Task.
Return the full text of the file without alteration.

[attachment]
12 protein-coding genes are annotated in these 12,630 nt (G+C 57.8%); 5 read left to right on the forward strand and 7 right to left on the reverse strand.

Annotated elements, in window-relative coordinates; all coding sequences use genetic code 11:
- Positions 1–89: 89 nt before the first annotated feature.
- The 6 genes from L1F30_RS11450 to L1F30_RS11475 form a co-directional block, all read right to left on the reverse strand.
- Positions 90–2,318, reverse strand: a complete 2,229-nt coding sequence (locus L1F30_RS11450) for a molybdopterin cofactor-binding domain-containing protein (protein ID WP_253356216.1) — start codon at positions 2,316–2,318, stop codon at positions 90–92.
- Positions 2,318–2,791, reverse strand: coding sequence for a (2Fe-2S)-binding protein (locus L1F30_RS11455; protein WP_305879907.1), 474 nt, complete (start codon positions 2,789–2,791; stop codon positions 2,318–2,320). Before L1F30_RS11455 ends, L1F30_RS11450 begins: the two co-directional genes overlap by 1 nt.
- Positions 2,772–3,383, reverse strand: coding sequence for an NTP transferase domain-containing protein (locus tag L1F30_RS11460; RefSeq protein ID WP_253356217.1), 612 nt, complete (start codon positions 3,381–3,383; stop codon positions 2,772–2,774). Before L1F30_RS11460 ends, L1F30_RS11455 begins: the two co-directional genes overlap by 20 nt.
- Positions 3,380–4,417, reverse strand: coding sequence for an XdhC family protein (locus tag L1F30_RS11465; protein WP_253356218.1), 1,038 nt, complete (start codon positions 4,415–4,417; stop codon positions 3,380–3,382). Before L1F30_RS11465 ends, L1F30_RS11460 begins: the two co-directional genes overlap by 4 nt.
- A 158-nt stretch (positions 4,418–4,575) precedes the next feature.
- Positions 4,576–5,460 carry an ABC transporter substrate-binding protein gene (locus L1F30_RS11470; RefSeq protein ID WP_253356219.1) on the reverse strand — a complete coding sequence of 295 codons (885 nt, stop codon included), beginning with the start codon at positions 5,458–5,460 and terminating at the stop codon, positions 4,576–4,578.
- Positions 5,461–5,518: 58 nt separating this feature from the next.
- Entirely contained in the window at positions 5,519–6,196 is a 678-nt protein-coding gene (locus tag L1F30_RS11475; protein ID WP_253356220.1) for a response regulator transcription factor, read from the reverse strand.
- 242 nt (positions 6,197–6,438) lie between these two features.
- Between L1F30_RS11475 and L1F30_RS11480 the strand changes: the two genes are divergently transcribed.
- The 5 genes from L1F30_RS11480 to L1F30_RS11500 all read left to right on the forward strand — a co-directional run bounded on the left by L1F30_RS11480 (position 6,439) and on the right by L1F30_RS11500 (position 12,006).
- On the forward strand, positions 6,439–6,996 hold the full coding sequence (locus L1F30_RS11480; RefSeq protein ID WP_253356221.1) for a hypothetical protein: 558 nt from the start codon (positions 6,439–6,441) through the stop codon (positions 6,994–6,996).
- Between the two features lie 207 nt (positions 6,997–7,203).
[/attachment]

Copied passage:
12 protein-coding genes are annotated in these 12,630 nt (G+C 57.8%); 5 read left to right on the forward strand and 7 right to left on the reverse strand.

Annotated elements, in window-relative coordinates; all coding sequences use genetic code 11:
- Positions 1–89: 89 nt before the first annotated feature.
- The 6 genes from L1F30_RS11450 to L1F30_RS11475 form a co-directional block, all read right to left on the reverse strand.
- Positions 90–2,318, reverse strand: a complete 2,229-nt coding sequence (locus L1F30_RS11450) for a molybdopterin cofactor-binding domain-containing protein (protein ID WP_253356216.1) — start codon at positions 2,316–2,318, stop codon at positions 90–92.
- Positions 2,318–2,791, reverse strand: coding sequence for a (2Fe-2S)-binding protein (locus L1F30_RS11455; protein WP_305879907.1), 474 nt, complete (start codon positions 2,789–2,791; stop codon positions 2,318–2,320). Before L1F30_RS11455 ends, L1F30_RS11450 begins: the two co-directional genes overlap by 1 nt.
- Positions 2,772–3,383, reverse strand: coding sequence for an NTP transferase domain-containing protein (locus tag L1F30_RS11460; RefSeq protein ID WP_253356217.1), 612 nt, complete (start codon positions 3,381–3,383; stop codon positions 2,772–2,774). Before L1F30_RS11460 ends, L1F30_RS11455 begins: the two co-directional genes overlap by 20 nt.
- Positions 3,380–4,417, reverse strand: coding sequence for an XdhC family protein (locus tag L1F30_RS11465; protein WP_253356218.1), 1,038 nt, complete (start codon positions 4,415–4,417; stop codon positions 3,380–3,382). Before L1F30_RS11465 ends, L1F30_RS11460 begins: the two co-directional genes overlap by 4 nt.
- A 158-nt stretch (positions 4,418–4,575) precedes the next feature.
- Positions 4,576–5,460 carry an ABC transporter substrate-binding protein gene (locus L1F30_RS11470; RefSeq protein ID WP_253356219.1) on the reverse strand — a complete coding sequence of 295 codons (885 nt, stop codon included), beginning with the start codon at positions 5,458–5,460 and terminating at the stop codon, positions 4,576–4,578.
- Positions 5,461–5,518: 58 nt separating this feature from the next.
- Entirely contained in the window at positions 5,519–6,196 is a 678-nt protein-coding gene (locus tag L1F30_RS11475; protein ID WP_253356220.1) for a response regulator transcription factor, read from the reverse strand.
- 242 nt (positions 6,197–6,438) lie between these two features.
- Between L1F30_RS11475 and L1F30_RS11480 the strand changes: the two genes are divergently transcribed.
- The 5 genes from L1F30_RS11480 to L1F30_RS11500 all read left to right on the forward strand — a co-directional run bounded on the left by L1F30_RS11480 (position 6,439) and on the right by L1F30_RS11500 (position 12,006).
- On the forward strand, positions 6,439–6,996 hold the full coding sequence (locus L1F30_RS11480; RefSeq protein ID WP_253356221.1) for a hypothetical protein: 558 nt from the start codon (positions 6,439–6,441) through the stop codon (positions 6,994–6,996).
- Between the two features lie 207 nt (positions 6,997–7,203).